University of Massachusetts Medical School Faculty Publications

Title

Differences between Latino daily light and heavier smokers in smoking attitudes, risk perceptions, and smoking cessation outcome

UMMS Affiliation

Department of Medicine, Division of Preventive and Behavioral Medicine

Date

1-2013

Document Type

Article

Disciplines

Behavior and Behavior Mechanisms | Community Health and Preventive Medicine | Health Services Research | Substance Abuse and Addiction

Abstract

INTRODUCTION: Daily light smoking is increasing and disproportionately represented among Latinos. The current study examines differences in smoking attitudes, psychosocial characteristics, risk perceptions, and cessation rates between Latino daily light (3-9 cigarettes/day) and heavier smokers (>/= 10 cigarettes/day).

METHODS: Participants (N = 131; M(age) = 36.8, 73.3% female, 53.1% light smokers) were enrolled in a study focused on motivating smokers to quit. Cessation was biochemically verified at 2 and 3 months after end of treatment.

RESULTS: Heavier smoking was more prevalent among males (65.7%) and those from Puerto Rico (69.0%). Compared with heavier smokers, light smokers were less nicotine dependent (p < .001), reported fewer pros of smoking (p ≤ .001), less perceived stress (p ≤ .001), had fewer friends who smoked (p ≤ .005), were more likely to live in a household with an indoor smoking ban (p ≤ .001), and self-reported better health (p < .05). Regarding risk perceptions, Latino light smokers reported less perceived vulnerability for the health effects from smoking on their child's health (p < .05). There were no significant differences in smoking cessation rates between daily light and heavier smokers at either 2- or 3-month follow-up. Belief that quitting would improve "their own health," however, significantly predicted smoking cessation at both 2- and 3-month follow-up, but only among heavier smokers.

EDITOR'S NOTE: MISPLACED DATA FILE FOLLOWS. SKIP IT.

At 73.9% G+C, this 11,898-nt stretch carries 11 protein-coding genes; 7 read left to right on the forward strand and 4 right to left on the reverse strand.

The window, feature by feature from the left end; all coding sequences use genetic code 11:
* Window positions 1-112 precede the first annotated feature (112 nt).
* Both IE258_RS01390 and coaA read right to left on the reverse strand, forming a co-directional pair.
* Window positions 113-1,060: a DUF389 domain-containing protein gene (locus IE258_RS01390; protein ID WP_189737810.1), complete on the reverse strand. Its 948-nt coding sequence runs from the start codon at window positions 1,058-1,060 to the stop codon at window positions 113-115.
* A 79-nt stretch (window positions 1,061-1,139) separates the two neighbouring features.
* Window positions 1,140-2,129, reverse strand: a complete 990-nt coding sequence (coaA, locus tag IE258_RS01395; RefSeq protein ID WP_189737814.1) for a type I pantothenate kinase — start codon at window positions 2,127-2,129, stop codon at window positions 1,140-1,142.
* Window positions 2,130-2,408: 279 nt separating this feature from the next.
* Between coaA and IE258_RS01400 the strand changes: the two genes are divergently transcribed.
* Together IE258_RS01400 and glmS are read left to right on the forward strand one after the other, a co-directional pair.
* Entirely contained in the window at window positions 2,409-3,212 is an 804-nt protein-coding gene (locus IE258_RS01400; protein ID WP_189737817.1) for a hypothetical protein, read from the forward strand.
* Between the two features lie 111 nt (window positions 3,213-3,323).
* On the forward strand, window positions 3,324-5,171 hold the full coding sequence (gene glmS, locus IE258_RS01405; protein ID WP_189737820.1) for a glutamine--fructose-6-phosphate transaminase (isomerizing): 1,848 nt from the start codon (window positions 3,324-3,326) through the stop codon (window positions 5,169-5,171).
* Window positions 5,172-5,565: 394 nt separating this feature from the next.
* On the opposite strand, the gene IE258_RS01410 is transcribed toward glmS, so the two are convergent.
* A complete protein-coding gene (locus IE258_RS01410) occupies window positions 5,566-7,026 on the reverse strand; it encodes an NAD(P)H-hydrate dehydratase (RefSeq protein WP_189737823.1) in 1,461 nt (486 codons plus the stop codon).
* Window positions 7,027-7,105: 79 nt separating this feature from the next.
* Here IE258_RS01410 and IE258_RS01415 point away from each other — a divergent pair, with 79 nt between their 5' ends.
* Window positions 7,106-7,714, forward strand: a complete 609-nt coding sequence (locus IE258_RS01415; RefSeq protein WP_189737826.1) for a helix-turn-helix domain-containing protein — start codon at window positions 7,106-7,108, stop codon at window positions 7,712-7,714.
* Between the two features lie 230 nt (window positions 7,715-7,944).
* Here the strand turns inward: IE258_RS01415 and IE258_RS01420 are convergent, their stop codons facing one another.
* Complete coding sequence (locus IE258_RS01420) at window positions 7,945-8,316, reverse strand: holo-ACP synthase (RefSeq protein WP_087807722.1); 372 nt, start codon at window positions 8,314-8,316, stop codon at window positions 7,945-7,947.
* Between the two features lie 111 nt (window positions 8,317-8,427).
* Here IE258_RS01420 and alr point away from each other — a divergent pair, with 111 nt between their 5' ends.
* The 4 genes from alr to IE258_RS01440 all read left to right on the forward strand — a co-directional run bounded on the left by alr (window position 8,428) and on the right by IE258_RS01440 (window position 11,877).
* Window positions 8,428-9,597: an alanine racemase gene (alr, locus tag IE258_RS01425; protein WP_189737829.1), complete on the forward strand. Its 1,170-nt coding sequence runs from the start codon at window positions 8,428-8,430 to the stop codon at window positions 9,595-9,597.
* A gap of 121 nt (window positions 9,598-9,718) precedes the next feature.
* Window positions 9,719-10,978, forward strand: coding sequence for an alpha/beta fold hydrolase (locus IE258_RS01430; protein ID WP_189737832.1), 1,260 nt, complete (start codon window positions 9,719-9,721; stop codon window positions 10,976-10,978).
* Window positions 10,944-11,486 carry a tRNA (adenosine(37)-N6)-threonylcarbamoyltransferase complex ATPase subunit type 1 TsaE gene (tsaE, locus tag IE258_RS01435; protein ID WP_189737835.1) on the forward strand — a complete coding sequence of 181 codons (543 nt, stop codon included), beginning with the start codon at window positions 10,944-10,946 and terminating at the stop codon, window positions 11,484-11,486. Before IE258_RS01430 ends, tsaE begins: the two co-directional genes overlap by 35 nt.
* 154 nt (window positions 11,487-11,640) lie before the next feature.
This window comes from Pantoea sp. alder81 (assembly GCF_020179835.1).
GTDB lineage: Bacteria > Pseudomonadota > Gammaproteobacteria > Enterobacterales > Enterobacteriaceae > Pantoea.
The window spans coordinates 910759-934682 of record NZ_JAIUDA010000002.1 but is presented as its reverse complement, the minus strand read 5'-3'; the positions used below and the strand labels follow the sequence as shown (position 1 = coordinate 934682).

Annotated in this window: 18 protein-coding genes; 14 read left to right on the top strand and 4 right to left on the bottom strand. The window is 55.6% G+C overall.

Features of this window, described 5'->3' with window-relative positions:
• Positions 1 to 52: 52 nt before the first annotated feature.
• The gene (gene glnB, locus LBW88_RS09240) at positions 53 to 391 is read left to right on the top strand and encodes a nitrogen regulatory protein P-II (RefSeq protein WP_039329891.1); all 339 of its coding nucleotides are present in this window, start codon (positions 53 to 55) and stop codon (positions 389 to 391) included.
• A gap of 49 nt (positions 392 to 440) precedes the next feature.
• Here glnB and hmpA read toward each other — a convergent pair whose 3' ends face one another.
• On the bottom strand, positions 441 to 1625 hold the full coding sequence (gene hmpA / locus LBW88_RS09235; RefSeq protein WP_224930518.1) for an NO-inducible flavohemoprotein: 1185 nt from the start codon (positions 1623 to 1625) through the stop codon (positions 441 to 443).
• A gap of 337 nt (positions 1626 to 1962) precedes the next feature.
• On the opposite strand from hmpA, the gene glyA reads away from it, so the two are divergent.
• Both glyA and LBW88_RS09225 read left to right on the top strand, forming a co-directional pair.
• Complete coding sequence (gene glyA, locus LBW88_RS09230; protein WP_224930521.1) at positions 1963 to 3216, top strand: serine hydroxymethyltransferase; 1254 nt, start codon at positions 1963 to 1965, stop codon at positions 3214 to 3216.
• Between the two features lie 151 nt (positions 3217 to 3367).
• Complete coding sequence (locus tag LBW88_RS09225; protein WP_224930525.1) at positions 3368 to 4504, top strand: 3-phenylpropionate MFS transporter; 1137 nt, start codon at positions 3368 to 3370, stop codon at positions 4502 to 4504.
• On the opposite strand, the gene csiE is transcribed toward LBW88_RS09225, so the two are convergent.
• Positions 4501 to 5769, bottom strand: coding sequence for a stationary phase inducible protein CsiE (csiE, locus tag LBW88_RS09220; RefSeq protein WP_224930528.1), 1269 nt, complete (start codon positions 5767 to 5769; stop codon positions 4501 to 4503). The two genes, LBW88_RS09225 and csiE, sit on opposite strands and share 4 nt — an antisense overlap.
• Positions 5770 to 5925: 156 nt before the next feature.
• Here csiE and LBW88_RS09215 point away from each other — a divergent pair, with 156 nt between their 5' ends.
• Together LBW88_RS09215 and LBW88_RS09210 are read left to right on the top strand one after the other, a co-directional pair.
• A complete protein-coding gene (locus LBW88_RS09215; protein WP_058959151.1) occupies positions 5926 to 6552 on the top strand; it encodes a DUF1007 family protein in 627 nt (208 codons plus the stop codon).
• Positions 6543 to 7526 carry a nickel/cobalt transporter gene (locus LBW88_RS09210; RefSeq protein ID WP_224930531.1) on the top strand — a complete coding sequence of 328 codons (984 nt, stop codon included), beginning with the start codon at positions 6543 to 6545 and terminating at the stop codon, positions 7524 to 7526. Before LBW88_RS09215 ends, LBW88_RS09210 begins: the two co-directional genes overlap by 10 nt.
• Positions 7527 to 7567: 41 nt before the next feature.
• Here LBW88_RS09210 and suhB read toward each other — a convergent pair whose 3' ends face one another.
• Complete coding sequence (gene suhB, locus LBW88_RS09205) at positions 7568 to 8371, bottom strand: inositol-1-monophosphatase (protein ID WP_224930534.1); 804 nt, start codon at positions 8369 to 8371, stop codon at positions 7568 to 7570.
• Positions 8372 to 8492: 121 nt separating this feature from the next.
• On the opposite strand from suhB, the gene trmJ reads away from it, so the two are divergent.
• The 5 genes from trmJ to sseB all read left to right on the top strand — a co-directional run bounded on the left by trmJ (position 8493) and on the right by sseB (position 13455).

CONCLUSIONS: Latino light smokers do not seem to be more likely to quit smoking than Latinos who smoke at heavier rates. Differences between Latino light and heavier smokers in demographics, smoking attitudes, and psychosocial factors may need to be considered when developing cessation programs and mass media campaigns. Future research should continue to explore whether Latino light smokers need different or more targeted treatments.

Comments

Citation: Nicotine Tob Res. 2013 Jan;15(1):103-11. doi: 10.1093/ntr/nts095. Link to article on publisher's site

Related Resources

Link to Article in PubMed

PubMed ID

22589424